It’s Time for Windows RT to Hibernate

The ill-conceived operating system is better off in hiding while Windows 8 gets the spotlight.

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Microsoft might still believe in Windows RT, but support from the PC business is fading fast.

Nokia is reportedly the latest company to abandon ship. Although a Windows RT tablet from Nokia has been rumored for months, sources told The Verge’s Tom Warren that the company is now working on a Windows 8 version instead.

Other tech vendors who have cancelled their Windows RT plans include Acer, HP, HTC, Samsung and Toshiba. Of the three PC makers that have released Windows RT devices, only Dell has publicly made an ongoing commitment to the operating system. It’s unclear where Lenovo and Asus stand, but neither company has announced new Windows RT devices yet.

Although Microsoft is unlikely to kill Windows RT outright, maybe it’s time for the ill-conceived operating system to fade away for a while. With poor sales, hardly any hardware support, and the potential to cause confusion with Windows 8, Windows RT is better off in hiding, while Windows 8 gets the entire spotlight to itself.

The big difference between Windows 8 and Windows RT is that the former can still install desktop software such as iTunes and Photoshop. On Windows RT, all installed programs must come from the Windows Store, a tightly-controlled marketplace similar to Apple’s App Store, but with far fewer apps. The only exceptions to this rule are a handful of pre-installed desktop apps, such as Notepad, MS Paint and a free version of Microsoft Office 2013.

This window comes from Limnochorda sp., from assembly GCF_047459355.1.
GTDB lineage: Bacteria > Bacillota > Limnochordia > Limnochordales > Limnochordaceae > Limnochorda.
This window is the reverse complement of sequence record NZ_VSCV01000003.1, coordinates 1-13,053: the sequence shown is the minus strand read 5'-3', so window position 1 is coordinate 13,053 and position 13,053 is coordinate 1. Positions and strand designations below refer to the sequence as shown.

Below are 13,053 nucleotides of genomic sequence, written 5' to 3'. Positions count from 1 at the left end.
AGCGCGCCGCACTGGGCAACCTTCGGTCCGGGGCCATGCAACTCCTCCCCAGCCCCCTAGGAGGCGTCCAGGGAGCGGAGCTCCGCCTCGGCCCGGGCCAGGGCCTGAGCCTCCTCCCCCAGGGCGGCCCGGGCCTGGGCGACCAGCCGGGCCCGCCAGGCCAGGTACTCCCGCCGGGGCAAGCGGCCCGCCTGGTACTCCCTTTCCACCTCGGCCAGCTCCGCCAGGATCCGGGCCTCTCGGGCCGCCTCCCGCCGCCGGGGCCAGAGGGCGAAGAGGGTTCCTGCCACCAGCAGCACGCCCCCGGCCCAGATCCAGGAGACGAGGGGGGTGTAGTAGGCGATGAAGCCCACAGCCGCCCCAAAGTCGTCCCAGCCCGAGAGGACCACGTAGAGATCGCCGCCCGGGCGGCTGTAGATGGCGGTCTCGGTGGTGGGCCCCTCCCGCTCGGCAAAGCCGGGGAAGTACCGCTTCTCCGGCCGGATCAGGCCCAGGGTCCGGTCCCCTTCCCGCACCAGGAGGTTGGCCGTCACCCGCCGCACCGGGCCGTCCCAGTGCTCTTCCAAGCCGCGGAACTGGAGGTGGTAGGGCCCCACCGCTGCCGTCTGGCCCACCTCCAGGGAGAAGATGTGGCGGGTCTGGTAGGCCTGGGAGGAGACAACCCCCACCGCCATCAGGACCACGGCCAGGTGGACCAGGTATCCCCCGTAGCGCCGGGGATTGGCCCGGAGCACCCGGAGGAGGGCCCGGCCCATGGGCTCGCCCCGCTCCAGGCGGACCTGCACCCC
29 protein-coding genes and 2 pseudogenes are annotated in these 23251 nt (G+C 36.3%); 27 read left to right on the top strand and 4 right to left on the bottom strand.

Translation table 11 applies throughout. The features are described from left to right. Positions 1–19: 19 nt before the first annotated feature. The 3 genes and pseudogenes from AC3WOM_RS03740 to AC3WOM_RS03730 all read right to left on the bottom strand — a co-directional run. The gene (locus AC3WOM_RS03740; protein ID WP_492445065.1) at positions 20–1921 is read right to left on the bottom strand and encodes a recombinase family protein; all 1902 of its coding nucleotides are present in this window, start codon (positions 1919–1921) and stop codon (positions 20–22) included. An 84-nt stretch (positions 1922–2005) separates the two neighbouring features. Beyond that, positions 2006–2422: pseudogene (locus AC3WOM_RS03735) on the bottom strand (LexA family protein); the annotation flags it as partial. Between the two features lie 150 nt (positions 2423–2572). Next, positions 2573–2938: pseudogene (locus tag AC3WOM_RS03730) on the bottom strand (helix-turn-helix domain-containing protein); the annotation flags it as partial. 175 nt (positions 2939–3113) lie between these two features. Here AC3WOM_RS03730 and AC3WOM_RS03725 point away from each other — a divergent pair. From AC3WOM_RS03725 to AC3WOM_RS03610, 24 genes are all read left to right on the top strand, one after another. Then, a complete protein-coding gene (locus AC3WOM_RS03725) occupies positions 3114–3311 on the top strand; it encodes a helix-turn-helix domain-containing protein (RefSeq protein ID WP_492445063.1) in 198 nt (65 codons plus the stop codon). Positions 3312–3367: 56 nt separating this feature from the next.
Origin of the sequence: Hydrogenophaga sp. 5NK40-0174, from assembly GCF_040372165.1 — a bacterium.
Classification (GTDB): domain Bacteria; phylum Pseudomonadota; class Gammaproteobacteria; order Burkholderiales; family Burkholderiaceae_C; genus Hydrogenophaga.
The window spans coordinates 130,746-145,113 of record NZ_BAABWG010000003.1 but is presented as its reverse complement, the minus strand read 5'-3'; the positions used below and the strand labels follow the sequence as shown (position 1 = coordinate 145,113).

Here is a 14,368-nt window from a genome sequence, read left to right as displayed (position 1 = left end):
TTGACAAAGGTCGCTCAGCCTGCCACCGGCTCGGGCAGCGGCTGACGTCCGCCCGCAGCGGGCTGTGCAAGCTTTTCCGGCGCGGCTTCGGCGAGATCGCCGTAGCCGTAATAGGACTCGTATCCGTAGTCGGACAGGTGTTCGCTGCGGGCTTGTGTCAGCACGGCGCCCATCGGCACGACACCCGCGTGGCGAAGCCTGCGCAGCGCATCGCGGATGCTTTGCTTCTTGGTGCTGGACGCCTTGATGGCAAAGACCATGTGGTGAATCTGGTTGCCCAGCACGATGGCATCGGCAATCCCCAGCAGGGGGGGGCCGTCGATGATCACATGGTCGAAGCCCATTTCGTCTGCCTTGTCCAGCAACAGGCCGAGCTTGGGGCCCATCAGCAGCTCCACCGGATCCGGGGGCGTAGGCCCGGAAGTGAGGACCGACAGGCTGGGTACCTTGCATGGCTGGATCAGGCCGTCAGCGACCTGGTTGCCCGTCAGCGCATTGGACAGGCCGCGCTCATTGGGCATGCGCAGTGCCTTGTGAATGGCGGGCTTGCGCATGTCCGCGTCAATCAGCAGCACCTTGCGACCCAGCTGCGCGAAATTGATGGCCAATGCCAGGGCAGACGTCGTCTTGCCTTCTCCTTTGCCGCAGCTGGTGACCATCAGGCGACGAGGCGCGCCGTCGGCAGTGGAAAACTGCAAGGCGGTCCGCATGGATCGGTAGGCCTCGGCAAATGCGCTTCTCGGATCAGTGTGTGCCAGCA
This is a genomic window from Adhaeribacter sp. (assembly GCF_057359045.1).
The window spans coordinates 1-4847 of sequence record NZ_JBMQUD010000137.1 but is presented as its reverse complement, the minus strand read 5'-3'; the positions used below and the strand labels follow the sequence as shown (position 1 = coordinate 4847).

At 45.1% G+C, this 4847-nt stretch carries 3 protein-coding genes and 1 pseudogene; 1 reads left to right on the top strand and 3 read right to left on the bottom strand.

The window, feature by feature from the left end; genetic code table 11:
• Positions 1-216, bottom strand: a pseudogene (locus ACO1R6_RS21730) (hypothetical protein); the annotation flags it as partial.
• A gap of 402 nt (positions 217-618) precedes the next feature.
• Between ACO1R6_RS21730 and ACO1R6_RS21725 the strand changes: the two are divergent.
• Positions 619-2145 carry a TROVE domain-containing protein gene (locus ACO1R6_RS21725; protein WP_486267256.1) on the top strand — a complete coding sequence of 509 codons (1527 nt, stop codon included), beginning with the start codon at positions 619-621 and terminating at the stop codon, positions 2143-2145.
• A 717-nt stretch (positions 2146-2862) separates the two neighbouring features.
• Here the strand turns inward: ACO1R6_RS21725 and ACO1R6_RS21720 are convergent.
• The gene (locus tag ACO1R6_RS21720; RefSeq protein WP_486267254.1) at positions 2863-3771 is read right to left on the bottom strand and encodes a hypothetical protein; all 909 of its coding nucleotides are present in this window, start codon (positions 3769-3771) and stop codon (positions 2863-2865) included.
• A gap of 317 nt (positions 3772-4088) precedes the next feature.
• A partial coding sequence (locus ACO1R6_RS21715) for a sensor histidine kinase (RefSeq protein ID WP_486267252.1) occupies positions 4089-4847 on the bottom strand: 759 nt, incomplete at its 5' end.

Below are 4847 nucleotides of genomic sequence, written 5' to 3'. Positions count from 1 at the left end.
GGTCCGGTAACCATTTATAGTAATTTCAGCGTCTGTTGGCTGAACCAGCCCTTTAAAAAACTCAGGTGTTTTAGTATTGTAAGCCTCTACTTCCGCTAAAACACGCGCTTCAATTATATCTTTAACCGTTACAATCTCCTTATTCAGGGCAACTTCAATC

The main benefit of Windows RT, at least in theory, is that it runs on the same type of system architecture as the iPad and most Android devices, known as ARM. ARM-based processors tend to be less power-hungry than typical PC processors, so they’re better-suited for thin and light tablets.

But by the time Windows RT and Windows 8 arrived last fall, the power consumption advantages of ARM-based chips had become less profound. Some of the first Windows 8 tablets weren’t much thicker, heavier or more expensive than their Windows RT counterparts. For most people, the minor benefits of Windows RT hardware were outweighed by their software restrictions.

From here, it’s only going to get bleaker for Windows RT. The next generation of low-power PC processors from Intel promise at least eight hours of battery life in thin and light tablet designs, and have outperformed ARM-based chips in some tests. Once these Intel processors, known as Bay Trail, begin showing up in Windows 8 tablets, Windows RT will become even tougher to justify.

In the meantime, Microsoft can only make weak, artificial efforts to prop Windows RT up, such as a free version of Office for users and reportedly lower licensing costs for makers of small-screen tablets. The first strategy hasn’t worked so far, and it’s unclear why tablet makers would be swayed by lower licensing when they can create equally cheap (or cheaper) tablets running Android.

Windows RT is either a few years too late or a few years too early. It might have made sense back when ARM-based processors were miles ahead of Intel in power efficiency. It may someday make sense again if the “Metro” side of Windows becomes popular enough–but only if Windows RT devices regain some distinct advantages to make giving up the desktop software worthwhile.

Until then, Windows RT is better off on the back burner, where it can’t create any marketing headaches. Perhaps Microsoft knows that much by now; when the company took to its official blog to announce Windows 8.1, it didn’t mention Windows RT even once. Although Windows RT will receive many of the same new features as Windows 8 in an update later this year, the ARM-based operating system has received none of the fanfare–as it should be.